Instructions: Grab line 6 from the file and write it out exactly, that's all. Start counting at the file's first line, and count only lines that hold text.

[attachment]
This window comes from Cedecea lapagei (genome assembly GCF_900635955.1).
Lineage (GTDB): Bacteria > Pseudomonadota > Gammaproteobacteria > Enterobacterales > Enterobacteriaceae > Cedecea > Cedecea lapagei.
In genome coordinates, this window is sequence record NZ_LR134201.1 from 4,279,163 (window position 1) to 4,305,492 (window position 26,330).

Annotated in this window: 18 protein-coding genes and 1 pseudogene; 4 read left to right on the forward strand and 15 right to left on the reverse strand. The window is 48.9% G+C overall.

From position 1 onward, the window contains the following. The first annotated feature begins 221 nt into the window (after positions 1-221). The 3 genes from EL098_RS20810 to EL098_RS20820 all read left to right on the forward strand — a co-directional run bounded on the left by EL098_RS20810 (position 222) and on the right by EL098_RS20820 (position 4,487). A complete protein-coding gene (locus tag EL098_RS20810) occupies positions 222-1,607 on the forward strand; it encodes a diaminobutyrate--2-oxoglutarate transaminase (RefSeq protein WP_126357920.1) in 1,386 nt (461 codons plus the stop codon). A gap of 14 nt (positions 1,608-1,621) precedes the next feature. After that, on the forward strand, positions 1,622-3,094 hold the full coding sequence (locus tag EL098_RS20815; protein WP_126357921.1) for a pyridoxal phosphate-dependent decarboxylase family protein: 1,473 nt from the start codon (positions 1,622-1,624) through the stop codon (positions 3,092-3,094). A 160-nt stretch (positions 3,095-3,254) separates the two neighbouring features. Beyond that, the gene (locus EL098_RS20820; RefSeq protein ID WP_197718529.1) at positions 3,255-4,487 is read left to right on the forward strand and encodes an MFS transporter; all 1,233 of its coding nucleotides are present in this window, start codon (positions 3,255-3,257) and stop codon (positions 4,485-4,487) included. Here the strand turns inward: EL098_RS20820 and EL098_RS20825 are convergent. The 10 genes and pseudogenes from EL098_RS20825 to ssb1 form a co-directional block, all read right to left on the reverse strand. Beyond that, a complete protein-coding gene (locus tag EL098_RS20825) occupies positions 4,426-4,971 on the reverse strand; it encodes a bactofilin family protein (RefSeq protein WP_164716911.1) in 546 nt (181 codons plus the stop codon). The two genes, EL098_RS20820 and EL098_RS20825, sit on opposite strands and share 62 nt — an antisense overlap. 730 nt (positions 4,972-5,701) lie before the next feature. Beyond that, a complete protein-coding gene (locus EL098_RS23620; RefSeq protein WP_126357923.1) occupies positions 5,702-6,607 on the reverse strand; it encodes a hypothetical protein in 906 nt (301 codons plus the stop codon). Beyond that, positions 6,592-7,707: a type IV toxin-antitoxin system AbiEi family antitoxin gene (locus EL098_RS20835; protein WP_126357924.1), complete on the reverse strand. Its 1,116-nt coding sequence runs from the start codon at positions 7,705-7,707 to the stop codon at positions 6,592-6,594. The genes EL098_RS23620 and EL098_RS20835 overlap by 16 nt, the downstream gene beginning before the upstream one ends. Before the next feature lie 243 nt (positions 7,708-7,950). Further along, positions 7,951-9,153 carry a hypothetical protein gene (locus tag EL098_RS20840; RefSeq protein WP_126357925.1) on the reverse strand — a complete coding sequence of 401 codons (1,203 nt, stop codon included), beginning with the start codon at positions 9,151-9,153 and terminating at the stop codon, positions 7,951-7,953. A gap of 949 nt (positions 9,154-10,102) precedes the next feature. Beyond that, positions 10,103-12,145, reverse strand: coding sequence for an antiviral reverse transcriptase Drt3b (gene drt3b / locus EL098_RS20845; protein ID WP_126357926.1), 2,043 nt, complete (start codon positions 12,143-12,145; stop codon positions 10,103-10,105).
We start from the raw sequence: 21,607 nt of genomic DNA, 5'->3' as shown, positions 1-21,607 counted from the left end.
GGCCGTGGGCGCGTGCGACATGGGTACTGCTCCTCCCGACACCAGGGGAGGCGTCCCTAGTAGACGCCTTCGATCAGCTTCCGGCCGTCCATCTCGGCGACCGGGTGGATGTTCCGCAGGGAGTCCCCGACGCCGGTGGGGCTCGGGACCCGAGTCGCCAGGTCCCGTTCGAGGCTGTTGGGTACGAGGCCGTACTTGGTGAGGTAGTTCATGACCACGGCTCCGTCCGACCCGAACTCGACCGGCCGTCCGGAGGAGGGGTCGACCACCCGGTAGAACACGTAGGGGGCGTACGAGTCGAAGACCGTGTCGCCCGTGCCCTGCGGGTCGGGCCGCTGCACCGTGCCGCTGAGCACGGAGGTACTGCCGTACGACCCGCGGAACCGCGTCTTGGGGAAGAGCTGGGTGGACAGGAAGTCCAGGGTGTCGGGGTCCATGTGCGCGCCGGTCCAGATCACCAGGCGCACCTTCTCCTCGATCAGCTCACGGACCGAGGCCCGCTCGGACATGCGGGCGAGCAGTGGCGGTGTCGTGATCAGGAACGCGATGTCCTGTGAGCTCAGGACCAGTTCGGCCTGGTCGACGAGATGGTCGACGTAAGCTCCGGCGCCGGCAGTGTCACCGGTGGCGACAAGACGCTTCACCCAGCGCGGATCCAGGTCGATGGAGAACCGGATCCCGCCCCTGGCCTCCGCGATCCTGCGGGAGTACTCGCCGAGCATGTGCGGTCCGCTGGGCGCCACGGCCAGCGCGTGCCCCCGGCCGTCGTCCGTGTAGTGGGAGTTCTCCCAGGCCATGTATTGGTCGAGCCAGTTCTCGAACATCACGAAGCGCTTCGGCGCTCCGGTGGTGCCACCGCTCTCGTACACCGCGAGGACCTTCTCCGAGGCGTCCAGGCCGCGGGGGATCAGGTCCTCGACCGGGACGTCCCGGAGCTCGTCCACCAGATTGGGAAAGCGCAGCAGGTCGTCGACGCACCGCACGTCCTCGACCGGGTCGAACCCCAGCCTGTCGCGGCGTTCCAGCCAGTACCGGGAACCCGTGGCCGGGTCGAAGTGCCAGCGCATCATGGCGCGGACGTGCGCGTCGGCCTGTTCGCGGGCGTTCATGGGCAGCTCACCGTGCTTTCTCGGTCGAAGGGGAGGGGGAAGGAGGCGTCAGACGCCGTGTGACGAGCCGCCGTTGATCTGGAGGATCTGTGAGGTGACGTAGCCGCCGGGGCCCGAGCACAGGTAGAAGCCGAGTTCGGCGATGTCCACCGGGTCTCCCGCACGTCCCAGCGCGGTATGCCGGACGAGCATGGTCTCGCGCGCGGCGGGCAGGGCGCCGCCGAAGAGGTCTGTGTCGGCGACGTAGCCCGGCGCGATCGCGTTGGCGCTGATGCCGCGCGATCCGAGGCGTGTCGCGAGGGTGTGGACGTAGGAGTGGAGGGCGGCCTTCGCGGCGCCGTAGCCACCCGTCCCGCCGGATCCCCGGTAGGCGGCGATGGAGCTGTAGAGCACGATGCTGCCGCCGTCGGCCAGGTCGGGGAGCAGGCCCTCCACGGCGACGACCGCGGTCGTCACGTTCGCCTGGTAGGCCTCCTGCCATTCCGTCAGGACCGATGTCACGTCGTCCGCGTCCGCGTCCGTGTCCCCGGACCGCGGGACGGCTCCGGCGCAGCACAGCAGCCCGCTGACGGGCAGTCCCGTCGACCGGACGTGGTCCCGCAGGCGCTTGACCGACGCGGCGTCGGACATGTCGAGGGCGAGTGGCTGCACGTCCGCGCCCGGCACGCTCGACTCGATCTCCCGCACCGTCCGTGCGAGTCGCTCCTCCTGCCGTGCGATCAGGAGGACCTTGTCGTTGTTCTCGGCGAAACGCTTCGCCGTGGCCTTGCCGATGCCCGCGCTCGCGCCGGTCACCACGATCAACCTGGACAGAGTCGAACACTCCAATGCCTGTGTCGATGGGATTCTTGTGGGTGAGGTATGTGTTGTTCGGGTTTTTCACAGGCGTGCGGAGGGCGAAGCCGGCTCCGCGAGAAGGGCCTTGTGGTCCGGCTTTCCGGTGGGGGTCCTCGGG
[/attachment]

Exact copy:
We start from the raw sequence: 21,607 nt of genomic DNA, 5'->3' as shown, positions 1-21,607 counted from the left end.